Abq Historic Homes

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Los Griegos

710 Candelaria Rd NW

Aprox Yr: 1946, 3 Bed/2Bath, 1932 SF
$244,900 MLS# 633188

This house was built as a labor of love! Having arrived back to Albuquerque from serving in the Navy during WWII, Wilbrod, "Bill", Chauvin was given a one acre lot to build a home for his family. One of several that his extended family owned in the neighborhood.

He had made commercial electrical contracting his trade and developed a substantial reputation as an electrician. His reputation for quality workmanship and good character gave him a prominent place in the network of tradesmen at that time. Those connections allowed him to call on his friends, family and business associates to assist him in all facets of construction.

Even though his family was not particularly wealthy, these liaisons allowed him to incorporate many quality features into the home that were not necessarily common for the day. For example the house is framed with 2X12 lumber cut on the bias, which was reclaimed from important buildings that were being demolished in the downtown area, making way for newer construction. The red brick, brought in from Texas because there was no brick manufacturing in Albuquerque, was laid against the framework for a very solid construction. Excess bricks were used to construct the playhouse in the back yard.

Neighbors of the time considered his family to be very wealthy folks since only the well-to-do could afford round windows, such as the one in the front of the house. No one realized that it was the generosity and great skill of family and friends that made this labor of love possible!


Willie Butt
331-1150 direct

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The Ingles Company Realtors
(505) 828-1366


North Valley

308 Sandia Rd NW

Aprox Yr: 1940, 2 Bed/1 Bath, 1565 SF
$259,000 MLS# 637399

308 Sandia Road is located in the Historic Los Alamos Addition. Located in the center of Albuquerque’s North Valley the Architectural style of homes include: pueblo Revival, Minimal Traditional, early Ranch, Bungalow, Mediterranean, Territorial Revival and Streamlined Moderne. This neighborhood is one of Albuquerque’s first suburban developments platted in 1937 and consists of four Tree Lined Streets set around an acequia system fed by the Gallegos Lateral.

These five acequias provide irrigation for extensive gardens, landscaping, and domesticated animals. The ditches allowed for socializing and the sharing of irrigational duties among the neighbors. Also of cultural interest are the “heritage trees” lining the streets which include” Siberian Elms, Lance leaf, Raywood Ash, Silver Maple, Mugho Pine, Japanese Pagoda, Cork Bark Fir, scots Pine and a Redwood Tree amongst others.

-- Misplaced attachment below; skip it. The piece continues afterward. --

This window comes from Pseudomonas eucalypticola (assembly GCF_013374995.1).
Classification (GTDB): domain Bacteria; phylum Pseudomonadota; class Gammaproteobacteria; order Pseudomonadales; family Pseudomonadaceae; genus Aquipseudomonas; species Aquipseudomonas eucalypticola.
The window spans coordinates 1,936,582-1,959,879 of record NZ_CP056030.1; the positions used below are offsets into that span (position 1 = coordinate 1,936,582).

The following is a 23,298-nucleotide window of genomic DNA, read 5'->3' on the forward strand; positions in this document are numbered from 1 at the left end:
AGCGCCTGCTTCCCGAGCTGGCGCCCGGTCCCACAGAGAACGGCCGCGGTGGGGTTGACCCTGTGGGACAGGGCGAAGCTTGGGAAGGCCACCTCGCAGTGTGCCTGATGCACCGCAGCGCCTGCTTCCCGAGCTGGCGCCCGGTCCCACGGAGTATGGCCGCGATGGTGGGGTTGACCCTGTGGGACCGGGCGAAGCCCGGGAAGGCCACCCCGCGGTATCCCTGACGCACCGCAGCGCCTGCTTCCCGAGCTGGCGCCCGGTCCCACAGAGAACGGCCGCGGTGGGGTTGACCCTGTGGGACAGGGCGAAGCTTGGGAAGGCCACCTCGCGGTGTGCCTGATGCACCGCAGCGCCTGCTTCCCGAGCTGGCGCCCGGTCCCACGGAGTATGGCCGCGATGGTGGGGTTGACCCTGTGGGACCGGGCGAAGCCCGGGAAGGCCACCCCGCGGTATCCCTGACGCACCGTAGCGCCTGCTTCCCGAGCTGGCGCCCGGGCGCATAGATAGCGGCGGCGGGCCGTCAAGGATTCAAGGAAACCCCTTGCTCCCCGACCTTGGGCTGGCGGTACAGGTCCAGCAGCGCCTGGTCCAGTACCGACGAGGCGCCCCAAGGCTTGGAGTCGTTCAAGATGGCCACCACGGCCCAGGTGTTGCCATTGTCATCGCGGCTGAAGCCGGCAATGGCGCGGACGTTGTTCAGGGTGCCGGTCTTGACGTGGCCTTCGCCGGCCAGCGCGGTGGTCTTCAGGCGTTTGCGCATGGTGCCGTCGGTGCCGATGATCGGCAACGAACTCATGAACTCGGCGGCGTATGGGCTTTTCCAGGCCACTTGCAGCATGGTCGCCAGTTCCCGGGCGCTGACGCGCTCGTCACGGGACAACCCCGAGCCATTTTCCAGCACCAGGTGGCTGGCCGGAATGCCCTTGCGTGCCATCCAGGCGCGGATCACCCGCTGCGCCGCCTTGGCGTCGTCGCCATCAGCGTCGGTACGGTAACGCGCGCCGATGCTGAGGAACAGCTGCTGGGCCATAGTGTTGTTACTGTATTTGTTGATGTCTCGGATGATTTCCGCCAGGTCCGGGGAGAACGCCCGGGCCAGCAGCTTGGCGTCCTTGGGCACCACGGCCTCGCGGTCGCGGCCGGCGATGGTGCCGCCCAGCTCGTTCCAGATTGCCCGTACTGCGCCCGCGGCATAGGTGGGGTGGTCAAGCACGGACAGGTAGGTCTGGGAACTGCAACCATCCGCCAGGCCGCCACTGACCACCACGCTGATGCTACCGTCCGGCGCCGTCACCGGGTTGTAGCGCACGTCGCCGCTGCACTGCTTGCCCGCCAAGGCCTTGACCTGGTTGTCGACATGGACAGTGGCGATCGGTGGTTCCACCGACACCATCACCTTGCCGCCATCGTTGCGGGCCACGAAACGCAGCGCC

308 Sandia Road NW $259,000
Charming Vintage Casa in the Beautiful and Historic Los Alamos Subdivision. Enjoy the Tranquil Amenities of the North Valley from this Convenient and Accessible Location.
Situated on ½ Acre with Irrigation this home is on a beautiful tree lined street. The Living Room with Arched Entrance, Hardwood floors and Fireplace for Chilly Evenings is filled with Gracious Charm. The kitchen opens to the Dining Room and overlooks the Xeriscaped Front Yard -Bursting with Color!! The Delightful Family Room with wood burning stove and wall of windows lets the sun shine in.

Need More Room??? Take a look at the 554SF Shop and let your imagination take over. A Great Studio, Spacious Home Office, In-law Quarters or even a Master Bedroom Suite. The Basics are there – just finish it to your desires and needs.

Shown by Appointment. Lisa Parker 505-220-7068


Lisa Parker
(505) 220-7068

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Keller Williams Realty
(505) 271-8200


Special Recognition

6708 Tierra Dr. NW

OPEN SUNDAY ONLY, NO Saturday hours
Apx. Yr: 1790, 10 Bed/7 Bath, 6739 SF
$1,972,000 MLS #645596

The current day Hacienda Antigua was built in 1790 by Don Pablo Yrisarri.

Don Pablo Irizarri was born in the Basque country of Spain in the mid 1750s. Like his father, General Santiago Irizarri, he became a soldier in the Spanish army. He was sent to Vera Cruz, Mexico by King Charles III of Spain in the late 1770s. He was commissioned by the King to “recover 1600 burro loads of gold, silver, and valuable church vessels” reportedly buried in the ruins at the Mission Gran Quivira, southeast of Albuquerque. The gold had been taken from the Spanish missions and hidden by the Friars, prior to the Pueblo Revolt in 1680. Whether Don Pablo found the treasure remains a mystery.